A brief blog post with a few thoughts about the okcon conference in London last Saturday.
It was a wonderful meeting where I got the feeling that the Open Knowledge Foundation was now a real power in the world of making information and resources available to everyone. It was well attended and all the sessions were exciting and varied. The plenary session started with a State of the Nation session led by Rufus which has already been recorded and posted on vimeo
http://vimeo.com/11220474 Thanks to Jo Walsh). There were presentations ( see previous blog post) which had a wide variety of topics. In my own presentation I tried to show how science was critical to making major decisions in the current world such as in climate change. Access to data is critical and it is frequently difficult to know what data exists or to get it even when that is known. For example the IPCC copyright their publications and require formal permission to reproduce any material. This is unacceptable in the modern world where we are increasingly requiring machines are to discover information and bring it back to us. These machines cannot and should not be required to understand legal niceties so the only reasonable way forward for the semantic web is for all public information is categorically open. I reported on the work done by the OKF and Science Commons on creating appropriate protocols and licences for ensuring that their data was dedicated to the public domain and appropriately licensed. I believe that the OKF’s support of the Panton Principles is an important milestone in open science.
There were many exciting presentations but two that stuck out work on clean climate code and on open street map. The presentation on climate code dealt with the FORTRAN which was used to generate the hockey stick graph. Some critics claimed that this FORTRAN could not be compiled and was of such a low quality that it could not have been used. The presenters showed that they could in fact compile the FORTRAN and reproduce the graph pretty well. There were several other groups who had written similar programs and generated very similar curves. This shows that the actual calculation is reproducible. They are now campaigning that all code used in this endeavour should be clean and public. Our group takes a similar view in chemoinformatics software.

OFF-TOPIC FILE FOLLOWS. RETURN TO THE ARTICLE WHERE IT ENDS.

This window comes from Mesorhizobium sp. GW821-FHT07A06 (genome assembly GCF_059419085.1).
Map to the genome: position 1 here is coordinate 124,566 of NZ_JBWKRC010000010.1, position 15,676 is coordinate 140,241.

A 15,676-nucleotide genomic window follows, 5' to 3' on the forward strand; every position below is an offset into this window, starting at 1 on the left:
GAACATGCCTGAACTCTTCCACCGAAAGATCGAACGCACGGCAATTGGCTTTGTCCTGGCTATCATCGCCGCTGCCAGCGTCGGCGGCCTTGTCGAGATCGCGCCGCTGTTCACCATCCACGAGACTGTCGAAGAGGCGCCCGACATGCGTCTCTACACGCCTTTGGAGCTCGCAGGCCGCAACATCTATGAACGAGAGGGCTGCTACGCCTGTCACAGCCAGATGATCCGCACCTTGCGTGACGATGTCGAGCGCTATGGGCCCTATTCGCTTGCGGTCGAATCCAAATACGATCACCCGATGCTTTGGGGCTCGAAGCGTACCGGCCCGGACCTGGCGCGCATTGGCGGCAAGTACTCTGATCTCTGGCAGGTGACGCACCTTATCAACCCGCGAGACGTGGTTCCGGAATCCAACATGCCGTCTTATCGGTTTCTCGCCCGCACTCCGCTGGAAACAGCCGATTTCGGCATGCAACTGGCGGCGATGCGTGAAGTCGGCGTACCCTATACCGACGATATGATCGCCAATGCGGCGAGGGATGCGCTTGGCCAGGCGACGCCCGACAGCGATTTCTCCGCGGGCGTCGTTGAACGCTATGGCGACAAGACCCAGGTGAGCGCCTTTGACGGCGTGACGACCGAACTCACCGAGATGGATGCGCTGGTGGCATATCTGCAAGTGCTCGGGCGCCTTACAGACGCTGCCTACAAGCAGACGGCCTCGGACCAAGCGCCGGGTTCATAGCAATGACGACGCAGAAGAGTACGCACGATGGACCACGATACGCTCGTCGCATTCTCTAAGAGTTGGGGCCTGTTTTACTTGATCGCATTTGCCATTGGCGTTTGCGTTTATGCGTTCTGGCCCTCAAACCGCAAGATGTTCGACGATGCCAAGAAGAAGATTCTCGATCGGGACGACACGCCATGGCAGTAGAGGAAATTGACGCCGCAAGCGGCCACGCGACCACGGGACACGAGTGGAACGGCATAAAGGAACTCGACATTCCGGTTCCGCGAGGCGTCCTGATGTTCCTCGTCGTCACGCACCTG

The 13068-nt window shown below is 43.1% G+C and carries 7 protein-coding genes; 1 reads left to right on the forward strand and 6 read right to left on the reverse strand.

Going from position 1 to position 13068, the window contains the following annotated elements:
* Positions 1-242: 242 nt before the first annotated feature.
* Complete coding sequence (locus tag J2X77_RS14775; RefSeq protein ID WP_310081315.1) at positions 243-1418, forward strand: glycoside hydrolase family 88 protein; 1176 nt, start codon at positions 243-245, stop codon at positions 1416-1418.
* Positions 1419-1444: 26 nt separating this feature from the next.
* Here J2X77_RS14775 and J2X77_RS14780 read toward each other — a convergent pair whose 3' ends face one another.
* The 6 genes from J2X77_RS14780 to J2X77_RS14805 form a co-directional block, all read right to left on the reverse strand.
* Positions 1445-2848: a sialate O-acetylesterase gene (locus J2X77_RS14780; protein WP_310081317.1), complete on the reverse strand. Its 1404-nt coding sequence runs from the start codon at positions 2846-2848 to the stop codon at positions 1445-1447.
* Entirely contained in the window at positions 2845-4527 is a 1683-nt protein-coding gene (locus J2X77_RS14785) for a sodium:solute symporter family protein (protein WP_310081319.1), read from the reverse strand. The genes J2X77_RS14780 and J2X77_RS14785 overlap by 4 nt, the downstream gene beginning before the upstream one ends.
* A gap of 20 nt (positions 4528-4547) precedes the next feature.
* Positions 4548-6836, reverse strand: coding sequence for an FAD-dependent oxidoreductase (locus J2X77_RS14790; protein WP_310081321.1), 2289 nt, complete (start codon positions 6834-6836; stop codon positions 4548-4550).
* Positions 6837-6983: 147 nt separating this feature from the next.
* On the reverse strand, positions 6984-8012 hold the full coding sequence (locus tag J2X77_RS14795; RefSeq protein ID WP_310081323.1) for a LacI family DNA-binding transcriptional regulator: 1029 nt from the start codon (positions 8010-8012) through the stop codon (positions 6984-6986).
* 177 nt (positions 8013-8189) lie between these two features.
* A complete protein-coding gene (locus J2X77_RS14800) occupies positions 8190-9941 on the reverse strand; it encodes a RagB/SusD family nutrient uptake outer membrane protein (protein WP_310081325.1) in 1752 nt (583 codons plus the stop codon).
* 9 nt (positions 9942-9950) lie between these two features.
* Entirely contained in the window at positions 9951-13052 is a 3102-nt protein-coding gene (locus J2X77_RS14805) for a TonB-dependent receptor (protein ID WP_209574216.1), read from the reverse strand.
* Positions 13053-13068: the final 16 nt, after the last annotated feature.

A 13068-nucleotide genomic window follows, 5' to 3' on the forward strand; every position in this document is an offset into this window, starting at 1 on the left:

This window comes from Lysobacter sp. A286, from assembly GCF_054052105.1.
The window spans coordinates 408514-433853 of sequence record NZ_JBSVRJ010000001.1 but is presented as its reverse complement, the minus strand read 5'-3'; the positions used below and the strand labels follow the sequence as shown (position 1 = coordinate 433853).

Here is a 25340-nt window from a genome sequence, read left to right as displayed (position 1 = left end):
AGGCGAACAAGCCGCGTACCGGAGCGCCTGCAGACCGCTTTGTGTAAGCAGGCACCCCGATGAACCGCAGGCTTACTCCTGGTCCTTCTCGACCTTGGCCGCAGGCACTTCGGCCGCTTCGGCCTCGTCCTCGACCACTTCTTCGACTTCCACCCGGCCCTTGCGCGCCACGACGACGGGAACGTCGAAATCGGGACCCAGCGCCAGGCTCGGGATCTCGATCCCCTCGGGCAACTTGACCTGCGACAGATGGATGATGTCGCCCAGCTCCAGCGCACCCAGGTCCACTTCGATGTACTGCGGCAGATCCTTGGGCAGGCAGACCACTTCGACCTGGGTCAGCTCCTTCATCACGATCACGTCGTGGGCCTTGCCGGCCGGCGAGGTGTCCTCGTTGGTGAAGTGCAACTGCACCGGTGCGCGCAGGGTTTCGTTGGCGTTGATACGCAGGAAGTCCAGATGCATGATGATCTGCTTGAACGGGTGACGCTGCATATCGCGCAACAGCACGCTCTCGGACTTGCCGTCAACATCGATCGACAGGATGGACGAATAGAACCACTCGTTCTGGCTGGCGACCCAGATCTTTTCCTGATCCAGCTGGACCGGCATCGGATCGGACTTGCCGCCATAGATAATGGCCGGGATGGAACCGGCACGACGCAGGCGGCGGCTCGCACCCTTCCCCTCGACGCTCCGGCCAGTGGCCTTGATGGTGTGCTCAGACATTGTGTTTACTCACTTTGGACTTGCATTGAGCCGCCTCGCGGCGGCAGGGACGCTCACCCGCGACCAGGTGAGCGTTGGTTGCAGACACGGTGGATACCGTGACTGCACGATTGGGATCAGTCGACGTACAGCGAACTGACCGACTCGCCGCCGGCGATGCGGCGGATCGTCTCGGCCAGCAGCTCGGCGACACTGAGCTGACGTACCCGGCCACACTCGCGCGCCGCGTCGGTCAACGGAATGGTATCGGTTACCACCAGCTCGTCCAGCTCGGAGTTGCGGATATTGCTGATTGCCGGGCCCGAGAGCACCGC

The work by Open Street Map was also impressive. When the earthquake struck in Haiti the current maps were extremely poor and it was difficult for the rescue services to know where the roads had been. However various companies and organisations made satellite images available and in a remarkably short time volunteers created high quality maps of Haiti allowing the rescue services to know where buildings had been and how to get to them. In fact the maps of Haiti are now superior to those available before the earth quake. This is a major credit to OSM which has reached this position in only about five years from its early beginnings in mapping the streets of London by bicycle courier GPS traces.
We finished with a session in the bar where we discussed what needed to be done to help the effort to make climate change data available and computations more accessible. We agreed to set up a working party and Jonathan Gray at the OKF is the contact for anyone who wishes to explore how we can help this process.
I am proud to be a member of the advisory board of OKF and congratulate all those who organised the meeting especially Rufus, Sara and Jo.
(In the dictation I am like don marquis’ archie the cockroach who cannot reach the shift keys of the typewriter. I shall learn).
Pingback: Twitter Trackbacks for Unilever Centre for Molecular Informatics, Cambridge - OKCon 2010 thoughts « petermr’s blog [cam.ac.uk] on Topsy.com
Thanks for the Clear Climate Code mention, Peter. To enlarge a little on what you wrote about us:
– We took the FORTRAN for GISTEMP – the GISS surface temperature record from 1880 to the present – not for “the hockey stick” (the reconstruction of surface temperature from proxies over the last 1000+ years, by Mann, Bradley, and Hughes 1998). They are related graphs.
– As you write, we compiled and run that FORTRAN, and match the GISS results. But our real work began after that, when we started replacing the FORTRAN with equivalent newly-written Python. None of the original FORTRAN remains – our whole body of code is fresh Python, written with the specific goal of clarity, and we still match the GISS results.
– Our goal is to encourage climate science software to be clear, so that the public has more faith in climate science results.
It was interesting discussing this at OKCon, where a major focus is on open data. Our observation is that, in some fields, open data, and even open code, are not enough. The data relevant to GISTEMP is all open, and the code was published in full in 2007, but that did not diminish the doubt cast on the GISTEMP results.